July 18, 2019, 03:34:51 PM
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July 08, 2019, 03:26:45 PM
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Hello my company is looking to implement robotics into its plastic extrusion lines I believe the best place to start is the packaging end of the line. the goal being to use a vision system for QC and the robots to grab a good one and place it in its packaging and any bad ones would be placed in a scrap pile.

Looking around I believe the IRB 14000 YuMi as it has a vision system and the parts we would be picking up weigh in under 0.5lbs and these have a vision system option.

My questions are:
Has anyone used these before? how reliable would you say these are in terms of repeatability? and could this vision system be used for quality control or should I integrate a separate vision system?

Today at 03:34:51 PM
Reply #1



July 08, 2019, 03:38:05 PM
Reply #1


Global Moderator
I have not used the yumi, but an important question that comes to mind is how many parts per minute?  If you have many, a flexpicker could be a better option, they are very fast.  There is a video out there somewhere in which they are doing what you speak of with croissants or something like that.

July 08, 2019, 05:08:12 PM
Reply #2


Lemster68 - That's a good point. With the parts we make depending on which part we would have a cycle time of about ~45 sec - ~60 sec per part. So not exactly high speed lol.

July 11, 2019, 04:06:34 PM
Reply #3


Hi autorobo32,

I have experience with injection molding ABB robots and camera system.
There are several solutions, but there depends on many factors.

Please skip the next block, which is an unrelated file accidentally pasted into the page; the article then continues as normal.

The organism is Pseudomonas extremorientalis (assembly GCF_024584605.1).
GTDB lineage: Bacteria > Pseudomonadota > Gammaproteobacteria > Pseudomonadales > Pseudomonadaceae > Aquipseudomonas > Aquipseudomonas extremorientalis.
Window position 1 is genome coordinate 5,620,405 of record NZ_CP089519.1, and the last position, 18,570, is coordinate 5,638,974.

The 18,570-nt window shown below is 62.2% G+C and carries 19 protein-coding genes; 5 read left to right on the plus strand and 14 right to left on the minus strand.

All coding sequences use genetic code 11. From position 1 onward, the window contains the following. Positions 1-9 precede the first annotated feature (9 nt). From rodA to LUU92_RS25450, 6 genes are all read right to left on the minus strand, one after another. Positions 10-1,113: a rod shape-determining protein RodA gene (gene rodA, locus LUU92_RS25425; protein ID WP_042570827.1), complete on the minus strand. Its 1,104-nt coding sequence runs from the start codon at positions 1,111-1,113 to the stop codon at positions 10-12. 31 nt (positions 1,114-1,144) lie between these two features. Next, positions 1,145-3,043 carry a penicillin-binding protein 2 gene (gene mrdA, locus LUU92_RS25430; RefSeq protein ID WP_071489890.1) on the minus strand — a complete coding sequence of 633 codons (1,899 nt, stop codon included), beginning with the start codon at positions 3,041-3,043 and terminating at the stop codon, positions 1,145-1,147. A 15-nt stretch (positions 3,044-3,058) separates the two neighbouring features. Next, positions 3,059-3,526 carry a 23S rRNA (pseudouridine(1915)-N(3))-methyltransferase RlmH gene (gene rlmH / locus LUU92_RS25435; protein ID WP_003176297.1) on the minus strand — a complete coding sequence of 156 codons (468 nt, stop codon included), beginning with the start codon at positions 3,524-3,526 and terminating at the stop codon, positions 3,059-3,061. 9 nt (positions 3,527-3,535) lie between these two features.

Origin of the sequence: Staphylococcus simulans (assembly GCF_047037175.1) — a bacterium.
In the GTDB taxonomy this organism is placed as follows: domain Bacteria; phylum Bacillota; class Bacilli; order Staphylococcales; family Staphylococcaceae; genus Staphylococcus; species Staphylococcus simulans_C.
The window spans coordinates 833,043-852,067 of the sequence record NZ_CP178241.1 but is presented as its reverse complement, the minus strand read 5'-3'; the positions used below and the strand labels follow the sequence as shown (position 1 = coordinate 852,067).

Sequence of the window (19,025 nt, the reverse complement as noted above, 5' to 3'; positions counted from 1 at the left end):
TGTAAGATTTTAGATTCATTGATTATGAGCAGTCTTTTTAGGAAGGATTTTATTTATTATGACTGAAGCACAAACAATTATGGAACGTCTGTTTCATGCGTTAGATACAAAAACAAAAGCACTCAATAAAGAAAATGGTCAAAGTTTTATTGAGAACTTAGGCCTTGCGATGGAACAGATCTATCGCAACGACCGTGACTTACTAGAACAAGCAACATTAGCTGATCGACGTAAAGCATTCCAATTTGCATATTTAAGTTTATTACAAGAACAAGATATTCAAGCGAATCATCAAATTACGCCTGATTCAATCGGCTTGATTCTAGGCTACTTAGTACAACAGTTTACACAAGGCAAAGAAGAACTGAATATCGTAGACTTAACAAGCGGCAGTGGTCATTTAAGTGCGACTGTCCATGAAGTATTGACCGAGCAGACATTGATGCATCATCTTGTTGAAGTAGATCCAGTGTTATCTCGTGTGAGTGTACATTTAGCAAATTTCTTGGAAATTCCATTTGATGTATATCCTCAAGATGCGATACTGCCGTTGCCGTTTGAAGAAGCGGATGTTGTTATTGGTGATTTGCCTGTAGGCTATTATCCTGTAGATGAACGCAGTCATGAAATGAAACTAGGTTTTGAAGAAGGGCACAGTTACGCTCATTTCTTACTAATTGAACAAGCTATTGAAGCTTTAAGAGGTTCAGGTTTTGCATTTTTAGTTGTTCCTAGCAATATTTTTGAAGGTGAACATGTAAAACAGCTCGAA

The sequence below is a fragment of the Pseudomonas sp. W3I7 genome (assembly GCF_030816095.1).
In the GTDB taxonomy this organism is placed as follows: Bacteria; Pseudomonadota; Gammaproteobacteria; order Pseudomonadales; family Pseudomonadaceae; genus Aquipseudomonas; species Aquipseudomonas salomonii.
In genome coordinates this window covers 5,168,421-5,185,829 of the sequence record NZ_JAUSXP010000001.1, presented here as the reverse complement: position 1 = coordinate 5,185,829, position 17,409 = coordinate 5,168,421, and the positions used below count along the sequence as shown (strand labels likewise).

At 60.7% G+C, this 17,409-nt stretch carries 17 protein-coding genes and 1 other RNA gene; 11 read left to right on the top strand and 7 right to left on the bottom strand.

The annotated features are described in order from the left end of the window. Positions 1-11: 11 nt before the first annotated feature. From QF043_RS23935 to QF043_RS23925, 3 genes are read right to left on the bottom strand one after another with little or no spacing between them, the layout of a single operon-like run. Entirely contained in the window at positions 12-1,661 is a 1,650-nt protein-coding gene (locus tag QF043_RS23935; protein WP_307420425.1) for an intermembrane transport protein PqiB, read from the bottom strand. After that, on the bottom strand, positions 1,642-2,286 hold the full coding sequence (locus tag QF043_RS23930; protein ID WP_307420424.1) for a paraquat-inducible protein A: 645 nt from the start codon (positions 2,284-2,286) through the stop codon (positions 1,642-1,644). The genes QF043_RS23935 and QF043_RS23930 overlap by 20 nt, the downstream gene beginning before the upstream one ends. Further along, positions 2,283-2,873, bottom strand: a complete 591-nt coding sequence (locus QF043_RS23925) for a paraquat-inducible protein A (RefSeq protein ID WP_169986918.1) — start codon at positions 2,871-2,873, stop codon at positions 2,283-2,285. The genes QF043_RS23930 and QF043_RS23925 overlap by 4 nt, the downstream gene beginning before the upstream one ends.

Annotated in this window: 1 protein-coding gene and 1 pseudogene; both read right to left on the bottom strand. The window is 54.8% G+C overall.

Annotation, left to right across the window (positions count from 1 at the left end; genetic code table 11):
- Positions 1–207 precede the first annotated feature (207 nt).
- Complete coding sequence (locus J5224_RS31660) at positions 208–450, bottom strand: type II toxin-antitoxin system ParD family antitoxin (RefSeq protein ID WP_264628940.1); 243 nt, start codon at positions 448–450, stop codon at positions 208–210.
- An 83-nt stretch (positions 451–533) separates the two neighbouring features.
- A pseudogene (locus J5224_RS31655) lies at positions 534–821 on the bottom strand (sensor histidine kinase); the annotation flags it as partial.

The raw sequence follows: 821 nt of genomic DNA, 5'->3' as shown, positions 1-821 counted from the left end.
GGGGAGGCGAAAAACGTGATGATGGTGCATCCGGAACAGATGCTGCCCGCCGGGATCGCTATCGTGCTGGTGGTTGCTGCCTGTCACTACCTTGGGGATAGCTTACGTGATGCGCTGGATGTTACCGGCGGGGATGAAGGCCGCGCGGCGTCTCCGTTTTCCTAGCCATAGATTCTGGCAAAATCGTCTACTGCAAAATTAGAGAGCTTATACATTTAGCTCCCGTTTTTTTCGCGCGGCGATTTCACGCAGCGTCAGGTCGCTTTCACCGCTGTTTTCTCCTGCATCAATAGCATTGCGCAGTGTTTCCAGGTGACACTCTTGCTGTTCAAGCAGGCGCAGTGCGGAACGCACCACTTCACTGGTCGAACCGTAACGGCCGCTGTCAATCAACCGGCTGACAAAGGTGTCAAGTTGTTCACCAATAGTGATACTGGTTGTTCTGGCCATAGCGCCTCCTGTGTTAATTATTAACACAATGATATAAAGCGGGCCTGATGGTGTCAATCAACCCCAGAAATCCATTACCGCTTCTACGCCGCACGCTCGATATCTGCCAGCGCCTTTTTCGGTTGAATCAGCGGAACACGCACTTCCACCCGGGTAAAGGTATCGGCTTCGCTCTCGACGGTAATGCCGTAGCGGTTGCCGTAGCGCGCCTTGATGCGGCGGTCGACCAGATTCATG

I thing after the machine the parts put on a conveyor, the camera must checking, and  a robot must picking up.
YuMi: good solution if the parts are small conponents, but the camera is integrated in the arm. Yumi is exists with only one arm.
Delta robots: very fast, only with small or light parts. ABB IRB360 with Pickmaster3 camera system
Any robots: You can use any robot (different size) with any camera system (integrated vision) or ABB Pickmaster3 camera system.
The system can recognize any trained model, in any position, it see the scrap, and it can using position correction, if you would like palettizing.
If you use conveyor tracking, then robot can following the parts in conveyor while pick up.

July 12, 2019, 10:50:24 AM
Reply #4


Well.... the 360 is capable of up to 8KG which is pretty decent, but with a delta robot (or any inverted robot for that matter) you get into a whole other dilemma and that's the structure to hold it and floor space.

How are the parts extracted today ? Just ejected onto a conveyor under the machine or do you have 3ax "robot" extract them and place them onto a conveyor ?

If you can afford it (time wise) it's usually better to have the robot extract the part from the press, that way you have control over it from the get go and don't have to spend money on fancy contraptions to try and locate it later (especially if the part isn't flat, so that you'd rely on crowding and/or 3D vision).

July 12, 2019, 02:17:23 PM
Reply #5


Here's a rough idea of how our lines work. its a pretty simple process; Extruder grabs plastic, heats it up and melts it. That gets pushed
 through a dye which goes into a cooling area. Being pulled by a conveyor puller it makes its way to a cutting station where it is cut and dropped into a box for packaging.

So what i was thinking was after the cutter I could have the robot with a vision system doing quality checks as they come through. It would then package the good ones and discard the bad.

I was able to locate a dual armed Yumi 14000 but the reason i was thinking a dual armed robot was for the vision system in one hand and the manipulator on the other. this way i could move the part around the camera or vice versa. Hopefully that would decrease on inspection time while increasing reliability.

A flexpicker would be a very good option unfortunately we don't have the space to hang it overhead.

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